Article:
Trump’s Iran Strategy

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Madison Hoffmann
News Editor

On Friday, President Donald Trump threatened to remove the United States from the Iran nuclear deal, one that holds Iran’s nuclear program in limbo, if Congress and U.S. allies fail to agree on strengthening and fortifying the accord. One of Trump’s top campaign pledges, to remove the United States from the Iran nuclear agreements that he considers to be inadequately negotiated, became more in reach when he unveiled a new policy towards “the rogue regime of Iran.”

“I’ve ordered a complete strategic review of our policy. Today I am announcing our strategy along with several major steps we are taking to confront the Iranian regime’s hostile actions and to ensure that Iran never, and I mean never, acquires a nuclear weapon,” said Trump in his speech.

The original deal, known as the Iran Nuclear Agreement Review Act of 2015 (INARA), was announced by Iran, the United States, Britain, France, Germany, Russia, China and the European Union. It places limits on Tehran’s nuclear program until 2030. The goal of the deal was to reduce Iran’s stockpile of nuclear fuel as well as the country’s capacity to produce new fuel; this way it would take at least a year for Iran to manufacture enough fuel needed for an atomic weapon.  

Under the current deal, Iran can keep its nuclear facilities but is limited in production and two of Iran’s facilities had to be converted into research sites without fissile material. The number of centrifuges and its low-enriched uranium stockpile also had to be reduced. Finally, Iran had to agree to redesign a heavy-water reactor at Arak that wouldn’t produce plutonium.

The Trump administration is pressing Congress to halt Iran’s ballistic-missile testing as well as requesting that conditions are set to address Iran’s support of Lebanon, Syria and Yemen militias. The administration also has requested that Congress clearly state that the United States will place sanctions if different “trigger points” were reached.

“In the event we are not able to reach a solution working with Congress and our allies, the agreement will be terminated,” Trump said in a speech. “It is under continuous review and our participation can be canceled by me as president at any time.”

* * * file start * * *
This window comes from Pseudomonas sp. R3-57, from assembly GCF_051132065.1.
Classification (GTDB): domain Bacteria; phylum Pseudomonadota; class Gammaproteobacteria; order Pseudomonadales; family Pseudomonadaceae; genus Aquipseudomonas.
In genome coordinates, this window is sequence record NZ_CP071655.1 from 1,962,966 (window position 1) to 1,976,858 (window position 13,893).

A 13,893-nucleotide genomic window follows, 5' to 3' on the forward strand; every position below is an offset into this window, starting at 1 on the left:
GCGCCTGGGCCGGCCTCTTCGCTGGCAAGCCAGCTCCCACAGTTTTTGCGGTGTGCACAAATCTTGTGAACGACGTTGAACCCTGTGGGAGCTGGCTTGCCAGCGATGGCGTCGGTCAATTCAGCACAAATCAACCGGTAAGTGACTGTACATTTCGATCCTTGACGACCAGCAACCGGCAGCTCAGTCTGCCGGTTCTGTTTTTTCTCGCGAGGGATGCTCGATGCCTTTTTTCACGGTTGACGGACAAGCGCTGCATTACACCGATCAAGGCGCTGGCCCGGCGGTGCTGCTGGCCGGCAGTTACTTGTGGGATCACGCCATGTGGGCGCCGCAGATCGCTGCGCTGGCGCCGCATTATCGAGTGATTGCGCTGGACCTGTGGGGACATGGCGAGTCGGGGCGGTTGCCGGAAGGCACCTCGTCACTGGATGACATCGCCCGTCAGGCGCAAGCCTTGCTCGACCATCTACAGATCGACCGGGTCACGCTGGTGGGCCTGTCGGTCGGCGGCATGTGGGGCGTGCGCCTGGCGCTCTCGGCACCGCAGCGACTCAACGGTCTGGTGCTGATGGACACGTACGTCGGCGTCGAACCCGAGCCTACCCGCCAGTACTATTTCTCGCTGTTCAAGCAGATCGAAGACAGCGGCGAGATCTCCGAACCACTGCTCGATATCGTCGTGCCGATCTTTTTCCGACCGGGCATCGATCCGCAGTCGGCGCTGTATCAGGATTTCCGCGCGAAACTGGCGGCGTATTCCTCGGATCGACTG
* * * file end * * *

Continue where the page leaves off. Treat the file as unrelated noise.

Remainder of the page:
According to the Washington Post, Congress has an assortment of different routes it could take while handling the deal, the most extreme being to reimpose U.S. sanctions that were lifted as part of the agreement. In effect, this would cause the United States to violate the deal. Another option would be to have lawmakers amend the INARA in order to place new U.S. requirements on Iran, which is what Trump is currently asking Congress to do. A problem that could arise is how the deal would be seen by Iran: as one-sided. The revised plan would likely not be accepted. Congress could also “simply change the timetable so the president doesn’t need to certify Iran’s compliance every 90 days, as it now required.” This could potentially be more acceptable to Trump, but it would ultimately prove that the deal he criticized heavily in his campaign is working.

 

After Trump’s speech on the Iran nuclear deal, Iran’s President Hassan Rouhani spoke out saying that Trump could not decide the end result of the deal just by himself.

 

“This is an international, multilateral deal that has been ratified by the UN Security Council. It is a UN document. Is it possible for a President to unilaterally decertify this deal? Apparently, he’s not in the know,” said Rouhani in a live address.

According to CNN, through the opinion of his national security advisers, Trump has been recommended to avoid wholly withdrawing from the agreement. Some of Trump’s advisors and foreign equivalents warned that a complete removal would separate the United States and allow an opening for Iran to reassess its commitments on reducing nuclear stockpiles.

Russian state-run TASS reported on Friday that Iran’s Speaker of Parliament Ali Larijani stated Iran may withdraw from the nuclear agreement if the United States does.

Both France and Britain leaders confirmed their commitment to staying in the nuclear accord.



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